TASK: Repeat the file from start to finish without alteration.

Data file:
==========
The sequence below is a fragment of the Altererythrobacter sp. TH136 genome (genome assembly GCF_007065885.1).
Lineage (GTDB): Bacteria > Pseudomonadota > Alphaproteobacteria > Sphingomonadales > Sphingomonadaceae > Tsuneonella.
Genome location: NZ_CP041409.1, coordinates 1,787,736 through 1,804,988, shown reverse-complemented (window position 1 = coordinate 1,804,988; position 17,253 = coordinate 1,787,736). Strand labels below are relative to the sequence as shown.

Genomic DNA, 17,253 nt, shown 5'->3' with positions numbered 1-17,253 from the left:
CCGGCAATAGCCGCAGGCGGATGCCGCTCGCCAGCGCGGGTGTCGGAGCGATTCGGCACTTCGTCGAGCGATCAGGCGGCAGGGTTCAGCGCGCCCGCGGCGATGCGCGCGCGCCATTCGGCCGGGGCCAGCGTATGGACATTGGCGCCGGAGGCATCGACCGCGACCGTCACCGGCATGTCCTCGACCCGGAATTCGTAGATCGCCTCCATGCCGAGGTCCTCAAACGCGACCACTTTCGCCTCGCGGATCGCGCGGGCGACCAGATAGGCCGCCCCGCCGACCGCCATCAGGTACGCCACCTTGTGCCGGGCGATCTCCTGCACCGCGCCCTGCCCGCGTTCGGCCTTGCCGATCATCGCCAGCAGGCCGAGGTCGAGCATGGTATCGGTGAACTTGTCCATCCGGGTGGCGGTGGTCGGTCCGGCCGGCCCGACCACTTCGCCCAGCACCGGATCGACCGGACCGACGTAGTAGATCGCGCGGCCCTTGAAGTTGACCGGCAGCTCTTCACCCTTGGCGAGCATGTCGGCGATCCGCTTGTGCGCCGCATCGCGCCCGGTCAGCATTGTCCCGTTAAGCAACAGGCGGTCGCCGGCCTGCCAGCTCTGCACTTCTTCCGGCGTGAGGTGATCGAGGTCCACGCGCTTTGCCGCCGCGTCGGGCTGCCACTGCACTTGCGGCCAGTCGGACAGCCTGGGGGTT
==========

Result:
The sequence below is a fragment of the Altererythrobacter sp. TH136 genome (genome assembly GCF_007065885.1).
Lineage (GTDB): Bacteria > Pseudomonadota > Alphaproteobacteria > Sphingomonadales > Sphingomonadaceae > Tsuneonella.
Genome location: NZ_CP041409.1, coordinates 1,787,736 through 1,804,988, shown reverse-complemented (window position 1 = coordinate 1,804,988; position 17,253 = coordinate 1,787,736). Strand labels below are relative to the sequence as shown.

Genomic DNA, 17,253 nt, shown 5'->3' with positions numbered 1-17,253 from the left:
CCGGCAATAGCCGCAGGCGGATGCCGCTCGCCAGCGCGGGTGTCGGAGCGATTCGGCACTTCGTCGAGCGATCAGGCGGCAGGGTTCAGCGCGCCCGCGGCGATGCGCGCGCGCCATTCGGCCGGGGCCAGCGTATGGACATTGGCGCCGGAGGCATCGACCGCGACCGTCACCGGCATGTCCTCGACCCGGAATTCGTAGATCGCCTCCATGCCGAGGTCCTCAAACGCGACCACTTTCGCCTCGCGGATCGCGCGGGCGACCAGATAGGCCGCCCCGCCGACCGCCATCAGGTACGCCACCTTGTGCCGGGCGATCTCCTGCACCGCGCCCTGCCCGCGTTCGGCCTTGCCGATCATCGCCAGCAGGCCGAGGTCGAGCATGGTATCGGTGAACTTGTCCATCCGGGTGGCGGTGGTCGGTCCGGCCGGCCCGACCACTTCGCCCAGCACCGGATCGACCGGACCGACGTAGTAGATCGCGCGGCCCTTGAAGTTGACCGGCAGCTCTTCACCCTTGGCGAGCATGTCGGCGATCCGCTTGTGCGCCGCATCGCGCCCGGTCAGCATTGTCCCGTTAAGCAACAGGCGGTCGCCGGCCTGCCAGCTCTGCACTTCTTCCGGCGTGAGGTGATCGAGGTCCACGCGCTTTGCCGCCGCGTCGGGCTGCCACTGCACTTGCGGCCAGTCGGACAGCCTGGGGGTT